Origin of cockatrice
Examples from the Web for cockatrice
Historical Examples of cockatrice
The monks said that Erasmus laid the egg, and Luther hatched a cockatrice.Short Studies on Great Subjects
James Anthony Froude
Supporters,—not captives nor victims; the Cockatrice and Adder.Our Fathers Have Told Us
Shakspeare, for example, uses Lucrece and cockatrice as genitives.
It never occurred to him that the cockatrice might not believe him.
Edmund gasped once or twice, and then ran into the cave to tell the cockatrice.
Word Origin for cockatrice
late 14c., from Old French cocatriz, altered (by influence of coq) from Late Latin *calcatrix, from Latin calcare "to tread" (from calx (1) "heel"), as translation of Greek ikhneumon, literally "tracker, tracer."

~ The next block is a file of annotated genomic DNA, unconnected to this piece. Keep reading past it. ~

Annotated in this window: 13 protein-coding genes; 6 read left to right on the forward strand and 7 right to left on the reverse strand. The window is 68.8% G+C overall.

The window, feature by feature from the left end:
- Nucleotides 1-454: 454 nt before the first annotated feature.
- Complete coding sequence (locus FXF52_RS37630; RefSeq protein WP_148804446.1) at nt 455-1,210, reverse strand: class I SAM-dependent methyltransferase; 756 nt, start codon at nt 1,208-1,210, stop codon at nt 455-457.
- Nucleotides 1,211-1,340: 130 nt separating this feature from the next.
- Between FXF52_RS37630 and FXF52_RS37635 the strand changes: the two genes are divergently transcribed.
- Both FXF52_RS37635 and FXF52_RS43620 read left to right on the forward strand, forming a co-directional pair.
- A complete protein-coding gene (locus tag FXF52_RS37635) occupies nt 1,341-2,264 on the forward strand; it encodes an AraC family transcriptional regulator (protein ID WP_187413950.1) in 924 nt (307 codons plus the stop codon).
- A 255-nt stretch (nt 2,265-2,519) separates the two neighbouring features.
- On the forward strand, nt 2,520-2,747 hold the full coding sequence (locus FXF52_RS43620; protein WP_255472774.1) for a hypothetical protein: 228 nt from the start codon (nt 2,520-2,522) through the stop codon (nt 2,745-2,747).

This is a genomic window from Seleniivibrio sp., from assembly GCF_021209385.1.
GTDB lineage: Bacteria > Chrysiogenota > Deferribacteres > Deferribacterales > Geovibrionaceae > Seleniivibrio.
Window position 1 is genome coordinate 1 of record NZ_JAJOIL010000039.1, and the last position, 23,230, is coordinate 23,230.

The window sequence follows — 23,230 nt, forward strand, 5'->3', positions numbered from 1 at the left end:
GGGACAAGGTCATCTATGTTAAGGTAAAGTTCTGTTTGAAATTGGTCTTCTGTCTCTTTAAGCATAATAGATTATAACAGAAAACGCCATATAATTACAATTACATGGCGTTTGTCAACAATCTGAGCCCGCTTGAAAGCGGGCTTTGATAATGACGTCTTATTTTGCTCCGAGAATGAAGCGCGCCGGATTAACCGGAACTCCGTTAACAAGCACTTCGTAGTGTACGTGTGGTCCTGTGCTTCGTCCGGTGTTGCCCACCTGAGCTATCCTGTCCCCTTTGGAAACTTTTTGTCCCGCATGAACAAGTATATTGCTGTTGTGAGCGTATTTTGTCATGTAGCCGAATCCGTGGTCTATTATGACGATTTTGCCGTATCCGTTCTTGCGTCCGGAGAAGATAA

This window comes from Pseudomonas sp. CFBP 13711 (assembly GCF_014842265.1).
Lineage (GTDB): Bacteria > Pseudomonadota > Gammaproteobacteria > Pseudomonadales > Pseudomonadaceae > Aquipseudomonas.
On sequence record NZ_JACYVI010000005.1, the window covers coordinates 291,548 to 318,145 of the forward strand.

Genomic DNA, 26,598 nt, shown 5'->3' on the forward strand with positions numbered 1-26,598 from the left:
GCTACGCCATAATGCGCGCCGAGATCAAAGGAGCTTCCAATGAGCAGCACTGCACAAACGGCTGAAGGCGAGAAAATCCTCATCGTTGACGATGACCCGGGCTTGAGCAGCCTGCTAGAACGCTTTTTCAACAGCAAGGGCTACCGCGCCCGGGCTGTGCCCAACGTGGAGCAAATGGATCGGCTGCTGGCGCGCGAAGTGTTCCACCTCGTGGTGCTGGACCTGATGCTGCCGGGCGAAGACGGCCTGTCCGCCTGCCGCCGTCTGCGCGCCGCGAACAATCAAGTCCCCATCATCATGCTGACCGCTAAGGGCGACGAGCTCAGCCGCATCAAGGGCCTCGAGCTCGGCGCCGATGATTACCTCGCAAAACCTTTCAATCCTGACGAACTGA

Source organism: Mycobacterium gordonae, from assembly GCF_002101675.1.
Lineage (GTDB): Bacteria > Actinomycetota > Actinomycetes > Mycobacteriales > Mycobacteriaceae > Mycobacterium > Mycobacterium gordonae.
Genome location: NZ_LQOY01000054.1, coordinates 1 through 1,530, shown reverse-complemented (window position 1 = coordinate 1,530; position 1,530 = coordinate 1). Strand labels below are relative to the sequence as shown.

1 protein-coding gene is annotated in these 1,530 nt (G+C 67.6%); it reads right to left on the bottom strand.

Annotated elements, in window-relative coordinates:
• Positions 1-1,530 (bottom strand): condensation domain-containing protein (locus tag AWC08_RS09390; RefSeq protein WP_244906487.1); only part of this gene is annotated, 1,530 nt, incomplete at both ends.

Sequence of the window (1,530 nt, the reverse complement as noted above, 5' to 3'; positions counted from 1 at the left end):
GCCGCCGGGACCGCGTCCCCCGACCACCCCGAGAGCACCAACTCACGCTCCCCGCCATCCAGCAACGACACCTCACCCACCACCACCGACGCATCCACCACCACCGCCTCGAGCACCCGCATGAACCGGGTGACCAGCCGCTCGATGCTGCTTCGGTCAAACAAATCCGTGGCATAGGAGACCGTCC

In classical writings, an Egyptian animal of some sort, the mortal enemy of the crocodile, which it tracks down and kills. This vague sense became hopelessly confused in the Christian West, and in England the word ended up applied to the equivalent of the basilisk. A serpent hatched from a cock's egg, it was fabled to kill by its glance and could be slain only by tricking it into seeing its own reflection. Belief in them persisted even among the educated because the word was used in the KJV several times to translate a Hebrew word for "serpent." In heraldry, a beast half cock, half serpent.